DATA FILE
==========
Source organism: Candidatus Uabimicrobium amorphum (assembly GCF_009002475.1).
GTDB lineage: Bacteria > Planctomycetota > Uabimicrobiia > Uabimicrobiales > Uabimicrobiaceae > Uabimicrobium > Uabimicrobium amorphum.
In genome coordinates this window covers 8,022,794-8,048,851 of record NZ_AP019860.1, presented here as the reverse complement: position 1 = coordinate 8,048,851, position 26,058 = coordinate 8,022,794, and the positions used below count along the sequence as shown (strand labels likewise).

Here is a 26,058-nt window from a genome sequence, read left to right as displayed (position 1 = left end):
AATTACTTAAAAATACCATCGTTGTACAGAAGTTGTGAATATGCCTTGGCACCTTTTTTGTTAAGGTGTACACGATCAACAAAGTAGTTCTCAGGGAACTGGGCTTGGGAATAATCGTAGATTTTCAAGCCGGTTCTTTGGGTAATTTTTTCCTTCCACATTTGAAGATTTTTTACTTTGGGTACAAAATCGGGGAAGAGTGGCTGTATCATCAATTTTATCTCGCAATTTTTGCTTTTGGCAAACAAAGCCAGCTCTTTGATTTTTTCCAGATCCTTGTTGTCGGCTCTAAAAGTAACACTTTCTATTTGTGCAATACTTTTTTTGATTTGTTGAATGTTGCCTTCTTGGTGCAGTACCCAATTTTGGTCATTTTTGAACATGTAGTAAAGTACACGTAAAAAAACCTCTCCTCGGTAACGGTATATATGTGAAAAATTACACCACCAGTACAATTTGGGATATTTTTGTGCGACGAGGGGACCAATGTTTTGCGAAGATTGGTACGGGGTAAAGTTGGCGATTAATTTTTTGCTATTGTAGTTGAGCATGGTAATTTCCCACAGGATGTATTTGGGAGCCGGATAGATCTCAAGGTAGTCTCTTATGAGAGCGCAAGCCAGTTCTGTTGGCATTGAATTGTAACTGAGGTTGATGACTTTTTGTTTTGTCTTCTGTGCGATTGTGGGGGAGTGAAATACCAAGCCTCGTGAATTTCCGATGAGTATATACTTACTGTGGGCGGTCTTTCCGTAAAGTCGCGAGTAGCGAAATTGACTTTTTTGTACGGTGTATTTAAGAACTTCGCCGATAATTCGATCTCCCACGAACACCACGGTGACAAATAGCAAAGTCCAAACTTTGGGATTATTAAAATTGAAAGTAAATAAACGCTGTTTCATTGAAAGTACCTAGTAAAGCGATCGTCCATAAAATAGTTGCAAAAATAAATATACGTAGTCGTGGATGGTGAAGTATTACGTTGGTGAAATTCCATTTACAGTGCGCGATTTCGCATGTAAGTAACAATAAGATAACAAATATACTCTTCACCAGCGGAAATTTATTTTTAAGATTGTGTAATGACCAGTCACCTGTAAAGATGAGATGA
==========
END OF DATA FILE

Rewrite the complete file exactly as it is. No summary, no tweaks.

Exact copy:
Source organism: Candidatus Uabimicrobium amorphum (assembly GCF_009002475.1).
GTDB lineage: Bacteria > Planctomycetota > Uabimicrobiia > Uabimicrobiales > Uabimicrobiaceae > Uabimicrobium > Uabimicrobium amorphum.
In genome coordinates this window covers 8,022,794-8,048,851 of record NZ_AP019860.1, presented here as the reverse complement: position 1 = coordinate 8,048,851, position 26,058 = coordinate 8,022,794, and the positions used below count along the sequence as shown (strand labels likewise).

Here is a 26,058-nt window from a genome sequence, read left to right as displayed (position 1 = left end):
AATTACTTAAAAATACCATCGTTGTACAGAAGTTGTGAATATGCCTTGGCACCTTTTTTGTTAAGGTGTACACGATCAACAAAGTAGTTCTCAGGGAACTGGGCTTGGGAATAATCGTAGATTTTCAAGCCGGTTCTTTGGGTAATTTTTTCCTTCCACATTTGAAGATTTTTTACTTTGGGTACAAAATCGGGGAAGAGTGGCTGTATCATCAATTTTATCTCGCAATTTTTGCTTTTGGCAAACAAAGCCAGCTCTTTGATTTTTTCCAGATCCTTGTTGTCGGCTCTAAAAGTAACACTTTCTATTTGTGCAATACTTTTTTTGATTTGTTGAATGTTGCCTTCTTGGTGCAGTACCCAATTTTGGTCATTTTTGAACATGTAGTAAAGTACACGTAAAAAAACCTCTCCTCGGTAACGGTATATATGTGAAAAATTACACCACCAGTACAATTTGGGATATTTTTGTGCGACGAGGGGACCAATGTTTTGCGAAGATTGGTACGGGGTAAAGTTGGCGATTAATTTTTTGCTATTGTAGTTGAGCATGGTAATTTCCCACAGGATGTATTTGGGAGCCGGATAGATCTCAAGGTAGTCTCTTATGAGAGCGCAAGCCAGTTCTGTTGGCATTGAATTGTAACTGAGGTTGATGACTTTTTGTTTTGTCTTCTGTGCGATTGTGGGGGAGTGAAATACCAAGCCTCGTGAATTTCCGATGAGTATATACTTACTGTGGGCGGTCTTTCCGTAAAGTCGCGAGTAGCGAAATTGACTTTTTTGTACGGTGTATTTAAGAACTTCGCCGATAATTCGATCTCCCACGAACACCACGGTGACAAATAGCAAAGTCCAAACTTTGGGATTATTAAAATTGAAAGTAAATAAACGCTGTTTCATTGAAAGTACCTAGTAAAGCGATCGTCCATAAAATAGTTGCAAAAATAAATATACGTAGTCGTGGATGGTGAAGTATTACGTTGGTGAAATTCCATTTACAGTGCGCGATTTCGCATGTAAGTAACAATAAGATAACAAATATACTCTTCACCAGCGGAAATTTATTTTTAAGATTGTGTAATGACCAGTCACCTGTAAAGATGAGATGA